Reddy K. Sri harsha (2011) in his article, A Study on Extent of Financial Inclusion among Small Borrowers in Andhra Pradesh, studied the flow of credit to small borrowers with the objective to evaluate the extent of financial Inclusion based on credit to small borrowers with special reference to agricultural credit in Andhra Pradesh. This paper attempted to fill this gap by evaluating the extent of financial inclusion in Andhra Pradesh based on the penetration of credit to small borrowers.
Oya Pinar Ardic et al (2011) explained that using the financial access database by CGAP and the World Bank group, this paper counts the number of unbanked adults around the world, analyses the state of access to deposit and loan services as well as the extent of retail networks, and discusses the state of financial inclusion mandates around the world. The findings indicate that there is yet much to be done in the financial inclusion arena. Fifty-six percent of adults in the world do not have access to formal financial services.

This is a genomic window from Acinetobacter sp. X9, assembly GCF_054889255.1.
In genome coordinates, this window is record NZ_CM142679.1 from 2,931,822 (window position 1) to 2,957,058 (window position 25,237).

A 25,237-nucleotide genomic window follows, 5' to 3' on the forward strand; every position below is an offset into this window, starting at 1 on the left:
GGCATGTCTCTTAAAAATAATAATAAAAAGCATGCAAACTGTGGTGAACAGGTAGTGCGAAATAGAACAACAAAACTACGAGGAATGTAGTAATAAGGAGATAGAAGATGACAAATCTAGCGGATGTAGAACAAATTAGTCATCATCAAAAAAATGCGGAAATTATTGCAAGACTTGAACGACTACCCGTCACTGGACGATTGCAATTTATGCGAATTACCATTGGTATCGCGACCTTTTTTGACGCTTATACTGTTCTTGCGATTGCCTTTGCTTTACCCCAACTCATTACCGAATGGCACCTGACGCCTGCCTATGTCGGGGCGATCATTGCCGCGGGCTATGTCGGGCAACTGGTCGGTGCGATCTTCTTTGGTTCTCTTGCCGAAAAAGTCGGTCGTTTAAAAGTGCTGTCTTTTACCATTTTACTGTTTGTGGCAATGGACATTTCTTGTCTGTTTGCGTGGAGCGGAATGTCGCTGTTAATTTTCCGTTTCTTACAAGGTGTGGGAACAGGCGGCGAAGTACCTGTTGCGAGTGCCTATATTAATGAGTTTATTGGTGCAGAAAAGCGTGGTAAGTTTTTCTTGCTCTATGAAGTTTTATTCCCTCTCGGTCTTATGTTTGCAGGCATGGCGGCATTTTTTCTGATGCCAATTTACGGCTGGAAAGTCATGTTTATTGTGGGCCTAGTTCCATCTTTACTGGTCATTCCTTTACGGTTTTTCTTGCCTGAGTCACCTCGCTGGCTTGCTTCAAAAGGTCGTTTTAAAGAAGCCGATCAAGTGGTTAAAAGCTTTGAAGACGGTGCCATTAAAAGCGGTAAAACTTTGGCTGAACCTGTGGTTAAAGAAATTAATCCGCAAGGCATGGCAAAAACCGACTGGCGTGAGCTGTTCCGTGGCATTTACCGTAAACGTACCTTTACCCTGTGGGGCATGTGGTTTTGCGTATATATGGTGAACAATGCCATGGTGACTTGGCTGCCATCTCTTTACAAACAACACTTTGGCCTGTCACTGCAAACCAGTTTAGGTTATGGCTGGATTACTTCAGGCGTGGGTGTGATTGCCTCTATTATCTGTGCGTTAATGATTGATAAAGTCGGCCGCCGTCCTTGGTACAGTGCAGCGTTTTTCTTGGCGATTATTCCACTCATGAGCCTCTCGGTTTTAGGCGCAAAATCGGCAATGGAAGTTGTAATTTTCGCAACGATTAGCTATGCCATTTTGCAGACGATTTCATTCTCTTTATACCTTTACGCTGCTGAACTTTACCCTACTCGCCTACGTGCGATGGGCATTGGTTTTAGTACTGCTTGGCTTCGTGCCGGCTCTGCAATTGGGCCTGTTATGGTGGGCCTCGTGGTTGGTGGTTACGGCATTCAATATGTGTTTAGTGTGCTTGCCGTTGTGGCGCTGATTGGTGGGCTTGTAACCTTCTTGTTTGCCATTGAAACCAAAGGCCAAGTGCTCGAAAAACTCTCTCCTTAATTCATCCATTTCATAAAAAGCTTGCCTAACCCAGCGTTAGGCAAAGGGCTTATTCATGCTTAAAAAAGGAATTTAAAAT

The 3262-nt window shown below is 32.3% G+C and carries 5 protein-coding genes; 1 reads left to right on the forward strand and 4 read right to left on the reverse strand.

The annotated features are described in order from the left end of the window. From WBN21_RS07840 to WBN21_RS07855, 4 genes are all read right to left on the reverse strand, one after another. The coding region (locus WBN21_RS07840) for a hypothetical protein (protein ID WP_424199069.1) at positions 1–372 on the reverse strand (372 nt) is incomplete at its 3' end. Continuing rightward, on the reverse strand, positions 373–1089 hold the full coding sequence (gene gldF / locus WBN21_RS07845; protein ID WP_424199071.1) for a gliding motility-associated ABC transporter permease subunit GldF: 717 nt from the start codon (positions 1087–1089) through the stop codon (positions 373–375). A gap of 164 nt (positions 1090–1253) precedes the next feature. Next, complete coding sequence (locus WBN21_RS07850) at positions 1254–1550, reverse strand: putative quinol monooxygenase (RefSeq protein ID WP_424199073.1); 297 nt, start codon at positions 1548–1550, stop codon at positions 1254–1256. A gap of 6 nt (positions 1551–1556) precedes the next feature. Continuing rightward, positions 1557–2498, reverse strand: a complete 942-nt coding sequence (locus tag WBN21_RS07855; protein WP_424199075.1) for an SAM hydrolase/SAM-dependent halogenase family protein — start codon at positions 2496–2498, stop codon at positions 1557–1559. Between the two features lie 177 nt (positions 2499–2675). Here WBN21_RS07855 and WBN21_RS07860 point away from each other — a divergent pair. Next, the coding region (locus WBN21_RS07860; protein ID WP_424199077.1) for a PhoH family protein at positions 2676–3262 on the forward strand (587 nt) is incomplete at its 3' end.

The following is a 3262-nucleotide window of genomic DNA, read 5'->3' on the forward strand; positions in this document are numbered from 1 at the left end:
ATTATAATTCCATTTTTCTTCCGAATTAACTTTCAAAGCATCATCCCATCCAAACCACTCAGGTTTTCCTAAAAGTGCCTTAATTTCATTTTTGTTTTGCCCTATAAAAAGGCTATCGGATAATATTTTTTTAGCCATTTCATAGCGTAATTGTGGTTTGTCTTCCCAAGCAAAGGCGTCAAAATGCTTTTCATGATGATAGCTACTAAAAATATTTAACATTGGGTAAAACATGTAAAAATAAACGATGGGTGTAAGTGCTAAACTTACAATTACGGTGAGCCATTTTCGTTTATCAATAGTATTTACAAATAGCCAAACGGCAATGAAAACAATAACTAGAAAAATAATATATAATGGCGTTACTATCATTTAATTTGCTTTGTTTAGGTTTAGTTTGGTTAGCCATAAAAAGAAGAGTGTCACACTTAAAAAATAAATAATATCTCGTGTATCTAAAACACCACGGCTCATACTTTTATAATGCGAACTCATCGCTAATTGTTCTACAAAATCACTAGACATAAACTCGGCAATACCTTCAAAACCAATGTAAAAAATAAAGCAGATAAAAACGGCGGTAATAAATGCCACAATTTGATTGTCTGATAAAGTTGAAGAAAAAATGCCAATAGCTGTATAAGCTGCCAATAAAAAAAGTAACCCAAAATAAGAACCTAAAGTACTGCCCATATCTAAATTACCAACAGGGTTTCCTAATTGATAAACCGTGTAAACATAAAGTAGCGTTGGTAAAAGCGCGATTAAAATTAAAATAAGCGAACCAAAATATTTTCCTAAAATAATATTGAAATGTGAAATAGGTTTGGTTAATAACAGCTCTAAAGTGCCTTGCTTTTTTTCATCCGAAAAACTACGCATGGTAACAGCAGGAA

(Nitinkumar, 2009) . At All-India level the credit penetration and deposit penetration are positively correlated implying that the regions having high credit penetration are also the regions having High deposit penetration and vice versa. The results from the empirical analysis indicate a negative influence of population density on deposit penetration. The finding implies that although deposit accounts have improved over time, but its growth has not matched with respect to the population increase. But, the relationship is not as clear in case of credit penetration as the coefficient is insignificant